Implementing Operational Ocean Monitoring and Forecasting Systems Chapter 9: Biogeochemical Modelling, page 249.
The guide aims to promote the development of new marine forecasting systems around the globe; along with the improvement of the existing ones. Indeed, it provides an overview of the value chain of an operational ocean forecasting system (OOFS) as well as international standards and best practices for setting up such a service.
A solution for autonomous, adaptive monitoring of coastal ocean ecosystems: Integrating ocean robots and operational forecasts. 2022. Front. Mar. Sci., Sec. Ocean Observation. Ford D, Grossberg S, Rinaldi G, Menon P, Palmer M, Skakala J, Smyth T, Wiliams C, Lorenzon Lopez A and Ciavatta S. https://doi.org/10.3389/fmars.2022.1067174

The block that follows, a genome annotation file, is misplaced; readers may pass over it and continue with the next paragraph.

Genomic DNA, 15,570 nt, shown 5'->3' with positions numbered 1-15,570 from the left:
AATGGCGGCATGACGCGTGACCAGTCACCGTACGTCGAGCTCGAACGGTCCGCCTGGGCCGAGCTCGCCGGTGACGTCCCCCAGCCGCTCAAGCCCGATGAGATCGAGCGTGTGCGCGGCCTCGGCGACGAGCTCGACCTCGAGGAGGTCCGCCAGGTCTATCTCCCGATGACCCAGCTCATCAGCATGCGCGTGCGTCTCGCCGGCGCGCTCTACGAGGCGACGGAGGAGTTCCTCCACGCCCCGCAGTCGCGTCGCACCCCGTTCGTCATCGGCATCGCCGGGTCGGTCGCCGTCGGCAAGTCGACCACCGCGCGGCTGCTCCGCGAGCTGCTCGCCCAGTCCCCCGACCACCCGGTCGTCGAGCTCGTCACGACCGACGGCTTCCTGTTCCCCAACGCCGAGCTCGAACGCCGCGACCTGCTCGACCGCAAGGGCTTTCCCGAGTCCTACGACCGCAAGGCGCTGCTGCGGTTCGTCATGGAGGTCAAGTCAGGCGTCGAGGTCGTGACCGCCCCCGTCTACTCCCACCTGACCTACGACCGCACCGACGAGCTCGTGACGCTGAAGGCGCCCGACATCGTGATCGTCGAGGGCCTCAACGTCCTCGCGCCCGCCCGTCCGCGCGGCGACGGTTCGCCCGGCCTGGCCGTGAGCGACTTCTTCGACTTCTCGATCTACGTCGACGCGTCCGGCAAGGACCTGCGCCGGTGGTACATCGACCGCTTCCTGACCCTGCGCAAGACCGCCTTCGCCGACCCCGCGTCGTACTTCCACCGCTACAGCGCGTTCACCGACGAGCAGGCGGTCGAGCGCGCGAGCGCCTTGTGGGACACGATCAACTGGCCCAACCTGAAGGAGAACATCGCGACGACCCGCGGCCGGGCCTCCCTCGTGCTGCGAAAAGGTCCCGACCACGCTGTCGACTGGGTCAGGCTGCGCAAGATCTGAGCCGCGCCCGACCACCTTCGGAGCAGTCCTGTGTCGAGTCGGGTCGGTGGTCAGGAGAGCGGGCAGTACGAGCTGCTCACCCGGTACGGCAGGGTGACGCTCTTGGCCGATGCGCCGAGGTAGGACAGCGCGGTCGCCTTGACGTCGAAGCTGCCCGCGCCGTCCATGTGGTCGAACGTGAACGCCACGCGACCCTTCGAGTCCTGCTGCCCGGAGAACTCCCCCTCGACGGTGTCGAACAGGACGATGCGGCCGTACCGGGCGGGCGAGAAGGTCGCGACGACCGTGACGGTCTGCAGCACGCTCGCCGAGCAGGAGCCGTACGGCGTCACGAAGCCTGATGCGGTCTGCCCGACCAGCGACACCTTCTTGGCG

Abstract: This study presents a proof-of-concept for a fully automated and adaptive observing system for coastal ocean ecosystems. Such systems present a viable future observational framework for oceanography, reducing the cost and carbon footprint of marine research. An autonomous ocean robot (an ocean glider) was deployed for 11 weeks in the western English Channel and navigated by exchanging information with operational forecasting models. It aimed to track the onset and development of the spring phytoplankton bloom in 2021. A stochastic prediction model combined the real-time glider data with forecasts from an operational numerical model, which in turn assimilated the glider observations and other environmental data, to create high-resolution probabilistic predictions of phytoplankton and its chlorophyll signature. A series of waypoints were calculated at regular time intervals, to navigate the glider to where the phytoplankton bloom was most likely to be found. The glider successfully tracked the spring bloom at unprecedented temporal resolution, and the adaptive sampling strategy was shown to be feasible in an operational context. Assimilating the real-time glider data clearly improved operational biogeochemical forecasts when validated against independent observations at a nearby time series station, with a smaller impact at a more distant neighboring station. Remaining issues to be addressed were identified, for instance relating to quality control of near-real time data, accounting for differences between remote sensing and in situ observations, and extension to larger geographic domains. Based on these, recommendations are made for the development of future smart observing systems.